Once your original nose piercing has healed, your piercer will likely give you the go-ahead to change out the jewelry. There are also a lot of options you can experiment with until you’ve found your favorite look. The most common types of nose rings include:

  • corkscrew
  • stud
  • hoop-shaped

Still, there are specific steps to follow when putting in a nose ring, some of which can vary based on the type of jewelry you’re using. Following the right steps — always with clean hands — can help you avoid infection, injury to your nose, and damage to the jewelry.

A corkscrew nose ring is shaped just like it sounds — in a subtle hook shape. If you’re looking for something different than a traditional nose ring, the shape of this type is more likely to stay put. However, corkscrew rings are slightly more challenging to insert.

You should always clean your piercing and the new jewelry before swapping out nose rings. To insert a corkscrew nose ring:

  1. Wash your hands before touching your piercing, ideally before taking out the original jewelry.
  2. Locate the piercing hole in your nose and gently insert the tip of the corkscrew ring only.
  3. Place a finger from your opposite hand inside your nose to find the ring tip. This will help you know where to guide the rest of the corkscrew ring so you don’t injure yourself.
  4. Take your finger out of your nose as you slowly twist the rest of the corkscrew into your piercing, using a clockwise motion.

A nose stud is a bit easier to handle than a corkscrew nose ring. This type of jewelry is a vertical piece of metal, or rod, with a ball or jewel on top. It also has a backing to help keep it in place. Still, if you don’t insert it correctly, you can risk irritation or even an infection around your piercing.

To insert a nose stud:

  1. Wash your hands.
  2. Slowly insert the rod into your piercing hole, holding the jewelry by its top.
  3. If for some reason the rod doesn’t go in smoothly, then you can gently twist it into place in a clockwise motion.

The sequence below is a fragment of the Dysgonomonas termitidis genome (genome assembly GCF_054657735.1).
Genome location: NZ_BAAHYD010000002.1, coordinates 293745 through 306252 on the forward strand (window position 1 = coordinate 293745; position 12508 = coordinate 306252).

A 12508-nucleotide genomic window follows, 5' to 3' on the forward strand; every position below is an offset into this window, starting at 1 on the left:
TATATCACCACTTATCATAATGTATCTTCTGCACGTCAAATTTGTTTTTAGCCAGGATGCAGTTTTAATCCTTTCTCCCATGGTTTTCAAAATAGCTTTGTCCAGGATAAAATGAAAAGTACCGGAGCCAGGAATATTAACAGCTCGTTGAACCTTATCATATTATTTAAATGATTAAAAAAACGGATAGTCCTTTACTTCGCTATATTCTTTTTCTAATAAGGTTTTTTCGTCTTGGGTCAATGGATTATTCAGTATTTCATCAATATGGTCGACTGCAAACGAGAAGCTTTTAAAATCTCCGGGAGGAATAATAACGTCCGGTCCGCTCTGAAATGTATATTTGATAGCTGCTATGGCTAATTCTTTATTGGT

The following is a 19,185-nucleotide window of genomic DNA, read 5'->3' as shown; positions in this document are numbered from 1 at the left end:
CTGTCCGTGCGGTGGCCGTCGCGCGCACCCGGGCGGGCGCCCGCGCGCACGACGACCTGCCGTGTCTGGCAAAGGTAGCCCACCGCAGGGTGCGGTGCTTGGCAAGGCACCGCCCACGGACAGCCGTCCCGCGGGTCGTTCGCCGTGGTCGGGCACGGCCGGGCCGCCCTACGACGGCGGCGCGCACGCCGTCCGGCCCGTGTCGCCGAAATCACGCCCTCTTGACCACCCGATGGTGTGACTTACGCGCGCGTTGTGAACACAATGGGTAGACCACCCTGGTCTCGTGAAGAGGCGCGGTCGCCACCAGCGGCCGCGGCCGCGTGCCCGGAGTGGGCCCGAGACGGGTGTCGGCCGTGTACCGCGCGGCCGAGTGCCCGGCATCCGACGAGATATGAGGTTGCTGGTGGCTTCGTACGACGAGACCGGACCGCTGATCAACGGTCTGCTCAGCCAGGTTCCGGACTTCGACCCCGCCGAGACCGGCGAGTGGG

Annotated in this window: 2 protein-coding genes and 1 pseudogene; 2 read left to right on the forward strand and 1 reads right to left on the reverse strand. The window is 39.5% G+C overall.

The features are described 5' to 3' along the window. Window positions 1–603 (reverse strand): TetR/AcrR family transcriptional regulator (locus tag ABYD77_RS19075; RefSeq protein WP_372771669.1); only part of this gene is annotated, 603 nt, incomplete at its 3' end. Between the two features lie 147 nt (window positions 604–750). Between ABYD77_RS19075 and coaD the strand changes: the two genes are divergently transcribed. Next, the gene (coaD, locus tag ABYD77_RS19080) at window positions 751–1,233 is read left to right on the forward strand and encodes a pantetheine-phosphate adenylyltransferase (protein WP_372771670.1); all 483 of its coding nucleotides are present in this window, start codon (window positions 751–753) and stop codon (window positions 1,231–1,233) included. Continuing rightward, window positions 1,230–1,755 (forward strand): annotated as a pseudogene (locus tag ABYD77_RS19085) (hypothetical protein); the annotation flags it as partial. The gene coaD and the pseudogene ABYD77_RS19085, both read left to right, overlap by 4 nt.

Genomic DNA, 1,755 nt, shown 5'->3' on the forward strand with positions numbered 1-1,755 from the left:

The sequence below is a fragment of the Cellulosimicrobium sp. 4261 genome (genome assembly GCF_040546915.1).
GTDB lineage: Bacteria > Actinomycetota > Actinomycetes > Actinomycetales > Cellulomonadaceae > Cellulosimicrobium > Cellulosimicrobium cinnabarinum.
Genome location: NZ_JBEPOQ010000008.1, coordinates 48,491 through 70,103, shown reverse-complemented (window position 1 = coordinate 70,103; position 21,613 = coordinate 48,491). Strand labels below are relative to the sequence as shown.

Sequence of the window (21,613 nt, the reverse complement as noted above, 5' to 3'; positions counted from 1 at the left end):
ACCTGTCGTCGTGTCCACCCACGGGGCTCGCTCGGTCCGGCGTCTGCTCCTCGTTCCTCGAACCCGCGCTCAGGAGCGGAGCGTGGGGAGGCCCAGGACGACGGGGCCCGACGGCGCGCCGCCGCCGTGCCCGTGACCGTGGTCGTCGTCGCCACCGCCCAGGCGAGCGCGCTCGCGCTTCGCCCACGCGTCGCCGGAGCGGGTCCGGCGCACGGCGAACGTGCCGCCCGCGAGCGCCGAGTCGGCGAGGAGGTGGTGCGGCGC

4. Gently secure the back onto the rod through your nostril. The backing should be tight enough to keep the jewelry in place, but not directly against the inside of your nose.

A hoop nose ring consists of a circular-shaped piece of metal. It may also have beads and jewels on it.

To insert a nose hoop:

  1. With clean hands, pull the two ends of the ring apart, using plyers if you need to. If there are any beads in the middle, remove them at this time.
  2. Carefully insert one end of the hoop-ring into the piercing.
  3. Press both ends of the hoop to lock the ring together.
  4. If you have a beaded hoop ring, place the bead back on the hoop before closing.

It’s just as important to know how to remove old nose jewelry. This will reduce your risk of injury or infection.

The key is to do it slowly. Some types of jewelry, such as corkscrew rings, need to be removed in a counterclockwise movement. Think of the old saying “lefty-loosey, righty-tighty.”

Once you’ve removed the old jewelry, take a cotton ball and soak it with cleaning solution. Using light pressure, gently wipe around your piercing to remove debris, crusted discharge, and bacteria.

If you don’t have a cleaning solution, you can create your own with a combination of one-quarter teaspoon of sea salt mixed well into eight ounces of warm water. Clean the old jewelry, too.

Before touching your piercing and swapping out the jewelry, you should always wash your hands. This is the best preventive measure against infections. An infected piercing can become red, inflamed, and pus-filled, and it can also cause further complications such as scarring and piercing rejection.

Damage to your skin can also occur if you put the nose ring in too roughly. If the ring doesn’t budge, you can lubricate the metal with soap. If this still doesn’t work, see your piercer for guidance. You never want to force the ring into your skin. That may risk injury and scarring.

While nose rings are relatively easy to switch out, following the correct steps can help minimize any associated risks. See your piercer with any concerns, especially if you think you’ve developed an injury or infection.